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Featured work

Small table, bubinga & curly maple

Craftsman style end table in walnut and maple burl

Gong stand in cherry & bloodwood

Cutting board in maple & Br. cherry

The Business of the Arts and Crafts

In this section you will find comments, suggestions and tutorials about how to make a good living doing what you love to do.

Click image to download the complete "Lessons..." presentationThe starting point is to become part of a robust regional economic development strategy designed to bring potential buyers to your work.  My wife and I traveled to the Appalachian region around Asheville, NC, a couple of years ago to see what we could learn about how they had used their arts and crafts tradition so successfully as an economic development lever there.  When we returned, we distilled what we learned into a presentation we called "Lessons from Appalachia" that we could present to various interested groups in our region.  You may find it beneficial to adapt for your region as well.  Here is a quick summary:


Another good step is to either join or form a guild focused on helping professional and aspiring artists and artisans learn how to become more successful commerically.  In our case, no such guild existed when we came here, so we helped form one called "The Southern Oregon Guild".  Because of its unique self-help focus the IRS accorded the Guild 501(c)3 status as a public charity.  Through the Guild we were able to acquire and make available some $40,000 worth of specialized photographic equipment including a full professional studio, digital and film based professional cameras and lenses, computers, software, and art printers that allow the members to reach any prospect anywhere in the world, 24/7, in any media.  The Guild formed a joint venture with a local community college, Rogue Community College, which had an under-utilized building a couple of blocks from our building.  Grant funding coupled with college funds provided a much needed redo and the Guild now operates a co-op gallery and artists' center inside that building.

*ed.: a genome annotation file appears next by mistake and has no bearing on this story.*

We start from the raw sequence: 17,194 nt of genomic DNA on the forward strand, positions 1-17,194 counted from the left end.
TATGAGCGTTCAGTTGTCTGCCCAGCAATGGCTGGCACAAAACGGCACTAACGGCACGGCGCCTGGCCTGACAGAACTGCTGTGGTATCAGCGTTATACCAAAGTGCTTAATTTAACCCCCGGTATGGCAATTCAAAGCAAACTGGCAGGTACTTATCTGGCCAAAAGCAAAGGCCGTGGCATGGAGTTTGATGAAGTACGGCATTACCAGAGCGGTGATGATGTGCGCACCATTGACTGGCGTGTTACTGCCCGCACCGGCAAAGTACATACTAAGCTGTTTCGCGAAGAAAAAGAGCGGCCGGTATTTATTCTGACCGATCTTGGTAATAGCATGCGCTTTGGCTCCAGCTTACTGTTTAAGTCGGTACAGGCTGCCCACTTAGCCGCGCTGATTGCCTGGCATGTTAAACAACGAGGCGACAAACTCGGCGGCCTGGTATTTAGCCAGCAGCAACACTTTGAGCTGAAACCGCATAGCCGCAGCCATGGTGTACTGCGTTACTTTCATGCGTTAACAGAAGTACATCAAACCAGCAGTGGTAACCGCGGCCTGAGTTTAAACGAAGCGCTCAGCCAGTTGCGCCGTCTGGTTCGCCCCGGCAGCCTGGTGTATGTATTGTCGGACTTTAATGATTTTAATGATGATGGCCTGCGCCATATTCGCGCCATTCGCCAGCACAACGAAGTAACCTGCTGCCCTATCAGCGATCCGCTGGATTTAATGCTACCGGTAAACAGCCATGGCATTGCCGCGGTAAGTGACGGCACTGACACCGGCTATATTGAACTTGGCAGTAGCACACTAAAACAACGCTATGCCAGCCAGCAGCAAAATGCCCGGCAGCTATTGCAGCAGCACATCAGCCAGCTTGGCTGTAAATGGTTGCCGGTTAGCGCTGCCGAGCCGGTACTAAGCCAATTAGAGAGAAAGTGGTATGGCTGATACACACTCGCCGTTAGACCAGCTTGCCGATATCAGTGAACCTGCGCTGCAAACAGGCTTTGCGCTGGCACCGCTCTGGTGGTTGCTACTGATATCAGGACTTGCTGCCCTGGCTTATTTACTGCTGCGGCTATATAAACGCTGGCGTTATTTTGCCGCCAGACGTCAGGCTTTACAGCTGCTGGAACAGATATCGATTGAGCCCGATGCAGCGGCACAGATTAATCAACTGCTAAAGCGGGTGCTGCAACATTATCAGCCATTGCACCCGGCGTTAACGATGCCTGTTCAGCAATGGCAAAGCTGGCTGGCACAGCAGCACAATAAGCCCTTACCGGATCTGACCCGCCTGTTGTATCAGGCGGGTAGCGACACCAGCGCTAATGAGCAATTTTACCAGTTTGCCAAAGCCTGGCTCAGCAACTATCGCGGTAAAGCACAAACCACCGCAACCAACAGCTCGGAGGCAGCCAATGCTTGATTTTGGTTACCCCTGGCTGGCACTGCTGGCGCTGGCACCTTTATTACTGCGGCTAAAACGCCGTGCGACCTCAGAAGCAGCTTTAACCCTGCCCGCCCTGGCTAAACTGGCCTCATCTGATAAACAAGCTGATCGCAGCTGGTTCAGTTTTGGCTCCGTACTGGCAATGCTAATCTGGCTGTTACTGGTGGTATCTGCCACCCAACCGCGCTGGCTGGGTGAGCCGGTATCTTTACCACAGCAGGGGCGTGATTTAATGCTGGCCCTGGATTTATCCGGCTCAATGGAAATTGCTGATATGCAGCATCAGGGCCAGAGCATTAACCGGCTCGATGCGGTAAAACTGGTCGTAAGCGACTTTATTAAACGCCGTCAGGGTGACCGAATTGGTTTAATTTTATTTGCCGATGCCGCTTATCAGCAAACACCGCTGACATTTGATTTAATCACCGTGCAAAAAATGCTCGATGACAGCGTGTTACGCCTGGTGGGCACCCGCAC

Professional quality photos of your work are a must.  In order to become juried into a distant show, or to be selected to display in a distant gallery, or to attract an agent, or simply to be able to show a prospect what you can do, you need first-rate photos.  The links below include a number of classes I have taught:

1) Photography is all about light - Start with this one which explains the whole process in detail from how our eye sees to the difference between film and digital photography to how to optimize your prints.

2) How to use backdrops and studio lighting - Here you will get an introduction to the proper use of studio strobes and backdrops to enhance your product photos. There is really nothing more critical to a good product photo than an uncluttered background and three or more studio strobes with light boxes.

3) How to use light tents to photograph smaller objects - In this presentation you will learn the ins and outs of using light tents to photograph objects like crystal, jewelry, pottery and sculpture that many find challenging to do well.

4) How to properly use your light meter - Your light meter does not do what you probably think it does.  Here you will learn what it really does and how to use that to your advantage.

5) How to prep your photos for printing - Prints of your products are often required as well as providing an easy-to-browse portfolio for your customers and prospects.  The problem is that it is often hard to get a printed version of a photo that looks to you like the image you see on your computer screen.  In this presentation you will learn why and what to do so your prints evoke the same emotion you see on the screen.

6) The difference between film and digital cameras - It is tempting to think of them as one in the same.  They are not and it is important to know what the differences are so you can use the right one for the right circumstances.